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50 Euro pain money per spammail?

The fact that spam mails are usually not a good idea for companies should have been talked about by now. The fact that spam mails can be admonished in principle should be clear to most people – let us say those who are comprehensible to the German judiciary. That spam is not limited to e-mail (see this post) and one is also liable for actions of a service provider ( see thispost) can be read here in the blog. No court has yet had to decide whether spammail, which usually triggers a data breach caused by the storage of the e-mail data, can result in pain money. So far. The district court of Diez must now deal with the issue.

However, the court concludes that it is 50,00 Euro for a spam mail (through an unsolicited newsletter) however appropriate.

Incidentally, the newsletter was one of the most notorious emails from last year, more precisely from 25.05.2018 – when the GDPR became valid. On that day, some lawyer in Germany, possibly drunk from the celebration of the huge revenues due to the creation of data protection declarations, must have advised a large number of companies that because of the GDPR one allegedly new consents for newsletter. A legal view that probably made 99 of the IT lawyers swell on the floor with laughter. However, the applicant took the view that the newsletter sent was inadmissible and, referring to Article 82(1) of the GDPR, claimed at least EUR 500.00 in pain compensation.

The court saw this, fortunately, but differently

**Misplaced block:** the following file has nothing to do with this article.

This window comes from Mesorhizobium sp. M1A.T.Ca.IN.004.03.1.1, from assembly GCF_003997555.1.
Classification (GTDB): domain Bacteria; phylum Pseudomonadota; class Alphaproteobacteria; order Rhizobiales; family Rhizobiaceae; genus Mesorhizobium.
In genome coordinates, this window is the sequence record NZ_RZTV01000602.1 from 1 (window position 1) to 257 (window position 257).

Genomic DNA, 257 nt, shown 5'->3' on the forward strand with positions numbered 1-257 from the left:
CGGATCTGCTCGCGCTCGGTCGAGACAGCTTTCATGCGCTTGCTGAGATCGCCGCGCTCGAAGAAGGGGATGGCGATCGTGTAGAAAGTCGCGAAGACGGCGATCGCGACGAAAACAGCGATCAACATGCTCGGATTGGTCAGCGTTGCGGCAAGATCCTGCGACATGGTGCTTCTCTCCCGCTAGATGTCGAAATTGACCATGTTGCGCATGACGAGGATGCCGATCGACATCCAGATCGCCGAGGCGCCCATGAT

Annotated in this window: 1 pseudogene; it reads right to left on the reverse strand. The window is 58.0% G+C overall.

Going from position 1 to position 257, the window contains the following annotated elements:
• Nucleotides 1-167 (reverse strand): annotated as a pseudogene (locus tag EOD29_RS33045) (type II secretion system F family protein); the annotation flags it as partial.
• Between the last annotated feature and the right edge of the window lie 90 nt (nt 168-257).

On the one hand, a serious violation of the right of personality is no longer necessary. On the other hand, it is still not necessary to grant compensation for a minor offence without serious impairment or for any individual inconvenience; on the contrary, the person concerned must have suffered a noticeable disadvantage and it must be concerned with an objectively comprehensible impairment of personal matters with a certain weight […].

 

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However, the district court of Diez considered the already sentenced 50.00 euros to be a given. For the plaintiff, however, the case was nevertheless a loss-making transaction, since he must also bear the costs for the district court of Koblenz, which was initially seised.

 

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Written by Marian Härtel

Marian Härtel specializes in the areas of competition law, copyright law and IT/IP law and specializes in computer games, sports, marketing and streamers/influencers. He supports start-ups in their development, assists them with all legal problems and supports them in business development.

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